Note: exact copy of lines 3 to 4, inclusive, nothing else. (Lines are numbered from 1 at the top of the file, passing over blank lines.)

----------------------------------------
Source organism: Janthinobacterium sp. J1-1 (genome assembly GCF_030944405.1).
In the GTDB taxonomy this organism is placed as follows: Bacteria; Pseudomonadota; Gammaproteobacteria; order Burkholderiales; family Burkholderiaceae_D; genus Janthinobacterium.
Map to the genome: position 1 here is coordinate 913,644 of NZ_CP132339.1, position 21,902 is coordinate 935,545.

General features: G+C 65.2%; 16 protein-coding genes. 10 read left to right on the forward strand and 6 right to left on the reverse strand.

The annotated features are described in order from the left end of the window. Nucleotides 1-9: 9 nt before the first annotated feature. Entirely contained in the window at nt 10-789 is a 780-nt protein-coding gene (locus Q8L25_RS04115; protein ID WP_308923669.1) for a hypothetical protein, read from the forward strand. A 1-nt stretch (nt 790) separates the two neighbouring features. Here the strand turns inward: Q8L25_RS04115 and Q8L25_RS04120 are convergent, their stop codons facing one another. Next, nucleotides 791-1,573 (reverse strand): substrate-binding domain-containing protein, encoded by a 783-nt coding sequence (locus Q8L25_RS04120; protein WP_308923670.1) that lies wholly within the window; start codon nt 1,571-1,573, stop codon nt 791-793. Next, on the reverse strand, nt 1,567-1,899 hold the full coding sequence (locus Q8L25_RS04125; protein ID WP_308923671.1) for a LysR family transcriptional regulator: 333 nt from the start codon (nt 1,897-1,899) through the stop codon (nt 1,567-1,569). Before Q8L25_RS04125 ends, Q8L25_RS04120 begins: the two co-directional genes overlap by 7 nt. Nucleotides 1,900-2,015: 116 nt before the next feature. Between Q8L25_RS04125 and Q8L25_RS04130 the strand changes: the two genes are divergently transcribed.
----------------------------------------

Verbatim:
Map to the genome: position 1 here is coordinate 913,644 of NZ_CP132339.1, position 21,902 is coordinate 935,545.

General features: G+C 65.2%; 16 protein-coding genes. 10 read left to right on the forward strand and 6 right to left on the reverse strand.